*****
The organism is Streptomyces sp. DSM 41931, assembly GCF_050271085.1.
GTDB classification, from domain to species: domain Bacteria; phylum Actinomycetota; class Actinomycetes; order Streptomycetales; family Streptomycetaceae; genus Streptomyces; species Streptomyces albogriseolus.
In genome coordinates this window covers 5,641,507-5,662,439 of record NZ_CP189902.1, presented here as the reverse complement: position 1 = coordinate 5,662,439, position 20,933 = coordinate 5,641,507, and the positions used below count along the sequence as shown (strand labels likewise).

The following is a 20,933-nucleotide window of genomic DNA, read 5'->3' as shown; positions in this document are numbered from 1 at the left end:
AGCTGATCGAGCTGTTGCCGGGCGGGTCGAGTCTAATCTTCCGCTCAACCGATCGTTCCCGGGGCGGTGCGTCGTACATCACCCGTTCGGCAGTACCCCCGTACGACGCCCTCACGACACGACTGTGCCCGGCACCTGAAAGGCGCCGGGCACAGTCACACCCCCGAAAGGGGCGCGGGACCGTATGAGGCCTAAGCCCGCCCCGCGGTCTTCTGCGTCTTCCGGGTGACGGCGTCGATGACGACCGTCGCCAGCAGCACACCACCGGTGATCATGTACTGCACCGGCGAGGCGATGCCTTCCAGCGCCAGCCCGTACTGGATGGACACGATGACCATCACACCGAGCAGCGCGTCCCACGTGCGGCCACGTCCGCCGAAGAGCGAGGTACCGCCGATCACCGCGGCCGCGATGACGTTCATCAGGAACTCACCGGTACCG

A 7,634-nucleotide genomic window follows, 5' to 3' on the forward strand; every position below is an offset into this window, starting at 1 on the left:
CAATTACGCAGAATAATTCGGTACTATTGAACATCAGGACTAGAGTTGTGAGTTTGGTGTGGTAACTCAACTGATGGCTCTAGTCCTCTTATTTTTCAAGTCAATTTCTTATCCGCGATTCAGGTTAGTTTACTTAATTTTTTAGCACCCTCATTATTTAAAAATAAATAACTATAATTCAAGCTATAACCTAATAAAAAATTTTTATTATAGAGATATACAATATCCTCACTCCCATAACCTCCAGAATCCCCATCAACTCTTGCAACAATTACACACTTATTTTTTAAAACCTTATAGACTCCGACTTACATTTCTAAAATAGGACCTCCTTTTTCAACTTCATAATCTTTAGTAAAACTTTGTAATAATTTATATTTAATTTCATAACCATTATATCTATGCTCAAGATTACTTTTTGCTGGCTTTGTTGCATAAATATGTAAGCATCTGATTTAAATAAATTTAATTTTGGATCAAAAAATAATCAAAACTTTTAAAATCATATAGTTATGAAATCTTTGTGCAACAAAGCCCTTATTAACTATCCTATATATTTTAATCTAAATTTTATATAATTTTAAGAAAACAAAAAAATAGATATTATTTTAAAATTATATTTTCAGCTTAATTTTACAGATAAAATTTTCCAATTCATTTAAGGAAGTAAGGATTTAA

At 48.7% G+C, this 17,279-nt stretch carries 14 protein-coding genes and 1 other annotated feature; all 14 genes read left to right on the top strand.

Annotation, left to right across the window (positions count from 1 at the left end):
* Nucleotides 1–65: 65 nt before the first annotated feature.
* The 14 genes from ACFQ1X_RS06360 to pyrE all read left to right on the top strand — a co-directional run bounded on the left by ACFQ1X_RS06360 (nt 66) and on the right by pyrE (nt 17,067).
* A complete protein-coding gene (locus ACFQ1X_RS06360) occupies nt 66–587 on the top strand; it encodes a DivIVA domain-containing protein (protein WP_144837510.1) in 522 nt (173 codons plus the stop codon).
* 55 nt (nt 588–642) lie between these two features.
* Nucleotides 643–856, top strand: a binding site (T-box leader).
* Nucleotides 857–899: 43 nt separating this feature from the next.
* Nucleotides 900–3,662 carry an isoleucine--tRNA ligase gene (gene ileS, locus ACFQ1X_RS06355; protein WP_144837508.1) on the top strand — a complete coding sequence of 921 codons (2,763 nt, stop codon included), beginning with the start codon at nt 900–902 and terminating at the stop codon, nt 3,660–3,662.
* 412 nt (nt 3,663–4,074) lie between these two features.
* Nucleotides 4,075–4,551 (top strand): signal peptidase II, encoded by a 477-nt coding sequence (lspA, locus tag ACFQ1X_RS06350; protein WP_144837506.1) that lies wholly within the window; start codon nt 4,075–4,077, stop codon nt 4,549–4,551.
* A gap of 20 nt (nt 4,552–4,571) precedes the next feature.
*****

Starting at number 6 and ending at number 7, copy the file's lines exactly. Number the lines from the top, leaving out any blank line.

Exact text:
A 7,634-nucleotide genomic window follows, 5' to 3' on the forward strand; every position below is an offset into this window, starting at 1 on the left:
CAATTACGCAGAATAATTCGGTACTATTGAACATCAGGACTAGAGTTGTGAGTTTGGTGTGGTAACTCAACTGATGGCTCTAGTCCTCTTATTTTTCAAGTCAATTTCTTATCCGCGATTCAGGTTAGTTTACTTAATTTTTTAGCACCCTCATTATTTAAAAATAAATAACTATAATTCAAGCTATAACCTAATAAAAAATTTTTATTATAGAGATATACAATATCCTCACTCCCATAACCTCCAGAATCCCCATCAACTCTTGCAACAATTACACACTTATTTTTTAAAACCTTATAGACTCCGACTTACATTTCTAAAATAGGACCTCCTTTTTCAACTTCATAATCTTTAGTAAAACTTTGTAATAATTTATATTTAATTTCATAACCATTATATCTATGCTCAAGATTACTTTTTGCTGGCTTTGTTGCATAAATATGTAAGCATCTGATTTAAATAAATTTAATTTTGGATCAAAAAATAATCAAAACTTTTAAAATCATATAGTTATGAAATCTTTGTGCAACAAAGCCCTTATTAACTATCCTATATATTTTAATCTAAATTTTATATAATTTTAAGAAAACAAAAAAATAGATATTATTTTAAAATTATATTTTCAGCTTAATTTTACAGATAAAATTTTCCAATTCATTTAAGGAAGTAAGGATTTAA